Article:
Heavy guitars, sleepy grooves and copious amounts of the Devil’s lettuce are qualities you come to expect from ‘stoner rock’, but nobody makes it seem quite as believable as Dope Smoker, the three-piece band from Pembrokeshire, Wales. “We surf, smoke weed, go to the studio, jam, record, skate and party”, says frontman Gareth Hopkins. Their completely care-free take on life is directly reflected in their music: the riffs are a constant to and fro, settling you into a laid-back, hazy groove and gently smothering you in it. “Pembrokeshire has a lot of nice beaches and it’s a very green place. The people are cool and the weed is good”, Hopkins says of his county. Dope Smoker are rooted in summer and no song escapes its sun-soaked atmosphere.

Dope Smoker are dragging this tired blend of hard rock music out of its stoneover with their range of influences. “We all have similar tastes like Black Sabbath and Nirvana but also hip hop and dance music”, he says. They wear this rare combination on their sleeves. Particularly on ‘Into The Blood’ from their second release, Demon Tools. Directly referencing Alice In Chains with its repeated vocal line: “Try To See It Once My Way, Yeah / Same Old Trip It Was Back Then.”

The rate that Dope Smoker put out new music doesn’t mirror the couch-locked vibe of their riffs. Releasing their first self-titled effort in November 2014, the band have released four more in the short time since then. From this you’re able to see the clear progression of the band, with each stage of their evolution being documented. This is made more of a unique experience with the way they write. “Some tracks are written to be able to jam and play easily and vocals come from jamming. We will often reprise rhythms like it’s done in reggae or dance music.” The way they bring back ideas from earlier material, building and developing upon them feels like they’re giving an opportunity to look into the way they jam and how they grow as a band. Platforms like Bandcamp have given birth to a new age of independent music making where artists are able to give detailed document on the creative process for their fans to see, and Dope Smoker are an excellent example of this. “Bands can do everything now and don’t have to rely on other people,” Hopkins explains. “It’s good fun and something I’ve always done. I just want to make the dopest, heaviest shit I possibly can and then be able to listen to it, play it to friends and get high”.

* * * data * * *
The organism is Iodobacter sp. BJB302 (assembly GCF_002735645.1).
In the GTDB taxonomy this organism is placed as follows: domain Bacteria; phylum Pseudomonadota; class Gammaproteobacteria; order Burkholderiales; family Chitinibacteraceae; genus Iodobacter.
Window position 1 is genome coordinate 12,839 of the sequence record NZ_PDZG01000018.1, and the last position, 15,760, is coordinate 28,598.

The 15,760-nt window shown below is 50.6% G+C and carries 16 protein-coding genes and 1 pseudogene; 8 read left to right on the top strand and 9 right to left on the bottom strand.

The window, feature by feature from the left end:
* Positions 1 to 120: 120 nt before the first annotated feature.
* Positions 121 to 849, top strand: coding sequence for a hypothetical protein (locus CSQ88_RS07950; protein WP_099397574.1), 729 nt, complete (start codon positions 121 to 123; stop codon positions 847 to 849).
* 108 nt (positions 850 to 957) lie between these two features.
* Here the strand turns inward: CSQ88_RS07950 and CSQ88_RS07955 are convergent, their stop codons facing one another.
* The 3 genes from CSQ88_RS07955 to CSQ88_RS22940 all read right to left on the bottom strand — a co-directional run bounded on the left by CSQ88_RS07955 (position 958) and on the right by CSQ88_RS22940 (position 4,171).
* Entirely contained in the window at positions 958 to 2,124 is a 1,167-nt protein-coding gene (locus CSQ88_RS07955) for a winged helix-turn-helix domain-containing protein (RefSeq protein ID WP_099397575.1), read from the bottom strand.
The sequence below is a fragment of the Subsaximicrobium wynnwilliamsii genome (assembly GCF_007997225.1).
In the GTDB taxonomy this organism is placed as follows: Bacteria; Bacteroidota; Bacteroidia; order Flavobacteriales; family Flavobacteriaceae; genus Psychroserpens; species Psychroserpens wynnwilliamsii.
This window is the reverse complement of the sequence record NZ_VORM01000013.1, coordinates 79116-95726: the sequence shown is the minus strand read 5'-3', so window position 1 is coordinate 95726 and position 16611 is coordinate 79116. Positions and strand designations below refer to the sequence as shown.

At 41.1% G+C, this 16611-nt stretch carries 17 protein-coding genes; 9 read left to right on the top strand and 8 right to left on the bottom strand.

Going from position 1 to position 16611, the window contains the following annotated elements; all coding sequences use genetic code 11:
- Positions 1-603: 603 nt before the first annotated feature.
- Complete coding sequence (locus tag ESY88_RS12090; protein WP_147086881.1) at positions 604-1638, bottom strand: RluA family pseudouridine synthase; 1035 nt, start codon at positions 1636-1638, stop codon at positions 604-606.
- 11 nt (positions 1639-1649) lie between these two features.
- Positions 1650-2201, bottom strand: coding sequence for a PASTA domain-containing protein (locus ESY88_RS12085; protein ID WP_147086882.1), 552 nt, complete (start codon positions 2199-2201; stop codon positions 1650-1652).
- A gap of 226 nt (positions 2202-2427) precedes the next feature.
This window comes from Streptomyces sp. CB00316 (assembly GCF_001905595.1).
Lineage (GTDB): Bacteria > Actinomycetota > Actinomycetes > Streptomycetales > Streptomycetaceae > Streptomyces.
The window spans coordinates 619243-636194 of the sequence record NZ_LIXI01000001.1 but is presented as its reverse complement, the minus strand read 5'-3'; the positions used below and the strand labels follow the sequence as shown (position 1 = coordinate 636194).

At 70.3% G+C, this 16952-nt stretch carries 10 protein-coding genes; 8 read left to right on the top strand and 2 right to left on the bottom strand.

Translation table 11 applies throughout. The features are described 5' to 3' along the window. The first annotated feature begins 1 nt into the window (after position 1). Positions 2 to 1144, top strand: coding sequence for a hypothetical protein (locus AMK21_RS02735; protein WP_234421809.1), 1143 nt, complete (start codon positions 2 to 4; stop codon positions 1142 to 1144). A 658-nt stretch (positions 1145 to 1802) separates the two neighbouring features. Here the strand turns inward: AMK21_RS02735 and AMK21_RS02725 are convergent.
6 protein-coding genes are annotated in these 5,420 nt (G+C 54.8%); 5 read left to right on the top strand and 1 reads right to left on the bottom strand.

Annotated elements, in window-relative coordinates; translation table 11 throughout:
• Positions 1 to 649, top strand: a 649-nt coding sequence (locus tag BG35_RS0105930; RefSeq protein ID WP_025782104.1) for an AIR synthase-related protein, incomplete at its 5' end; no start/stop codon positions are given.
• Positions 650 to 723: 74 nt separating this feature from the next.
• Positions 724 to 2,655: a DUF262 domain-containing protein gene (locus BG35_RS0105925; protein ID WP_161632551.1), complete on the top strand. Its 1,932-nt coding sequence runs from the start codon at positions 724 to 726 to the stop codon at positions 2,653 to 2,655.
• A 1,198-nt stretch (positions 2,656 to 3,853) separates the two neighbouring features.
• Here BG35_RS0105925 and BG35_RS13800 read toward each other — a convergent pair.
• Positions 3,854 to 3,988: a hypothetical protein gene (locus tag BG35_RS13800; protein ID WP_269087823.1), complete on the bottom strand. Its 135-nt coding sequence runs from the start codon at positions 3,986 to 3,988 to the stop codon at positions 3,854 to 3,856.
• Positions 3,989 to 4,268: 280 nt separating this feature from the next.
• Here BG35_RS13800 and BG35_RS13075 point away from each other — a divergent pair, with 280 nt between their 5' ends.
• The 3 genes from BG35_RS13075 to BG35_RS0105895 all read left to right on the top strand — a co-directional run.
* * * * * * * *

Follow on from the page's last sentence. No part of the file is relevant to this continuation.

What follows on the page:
The band is yet to take their music out of the beautiful coast of Pembrokeshire, but Hopkins speaks with ambition about Dope Smoker’s future tours. “I would like to tour. I like to play live and sound as close to the recordings as possible. I imagine as a standard power rock trio setup, but I’d like to have a full gospel choir led by Jesus Christ.” So far they have found other ways of bringing their live show to fans, by “jamming in my house and broadcasting it on Ustream”.

The ball is still well and truly rolling, seeing their latest album, or ‘mixtape’ as Hopkins calls it, released February 8, which just like the others, you can stream or download for free from their bandcamp. Titled Marijuana, the album is a direct progression from Vol.4 as you’d expect. The riffs are harder, the grooves are more loose and the guitars are fuzzier. “We did plan to go down a spacey path for this next release but it has turned out more like Vol.4. It’s a bit more grungy, the guitar sound is a little more muffled and low-end heavy. The battery on the Big Muff is running low”, Hopkins speaks of the release.

If you’re a fan of stoner rock, grunge or just sweet grooves to dance to, then Dope Smoker demand your attention. They’re revitalising a tired brand of rock music, not only with an unexpected list of influences but also with the way they’re allowing fans a look into their creative process, streaming the jams and releasing music soon after it’s formulated and then developing ideas further in later releases. It’s not just the potential of Dope Smoker that’s exciting, but also the potential of other independent artists who choose to work in these methods.

Rob Sayers @itsrobbb

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